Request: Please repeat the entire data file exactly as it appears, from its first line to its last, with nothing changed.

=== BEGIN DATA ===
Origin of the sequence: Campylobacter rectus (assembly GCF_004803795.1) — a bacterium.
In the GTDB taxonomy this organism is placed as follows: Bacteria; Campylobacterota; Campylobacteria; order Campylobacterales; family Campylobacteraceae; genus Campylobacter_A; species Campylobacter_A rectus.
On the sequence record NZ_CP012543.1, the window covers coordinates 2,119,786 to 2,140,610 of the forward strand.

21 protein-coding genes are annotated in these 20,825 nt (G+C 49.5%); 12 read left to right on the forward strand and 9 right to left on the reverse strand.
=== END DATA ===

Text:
Origin of the sequence: Campylobacter rectus (assembly GCF_004803795.1) — a bacterium.
In the GTDB taxonomy this organism is placed as follows: Bacteria; Campylobacterota; Campylobacteria; order Campylobacterales; family Campylobacteraceae; genus Campylobacter_A; species Campylobacter_A rectus.
On the sequence record NZ_CP012543.1, the window covers coordinates 2,119,786 to 2,140,610 of the forward strand.

21 protein-coding genes are annotated in these 20,825 nt (G+C 49.5%); 12 read left to right on the forward strand and 9 right to left on the reverse strand.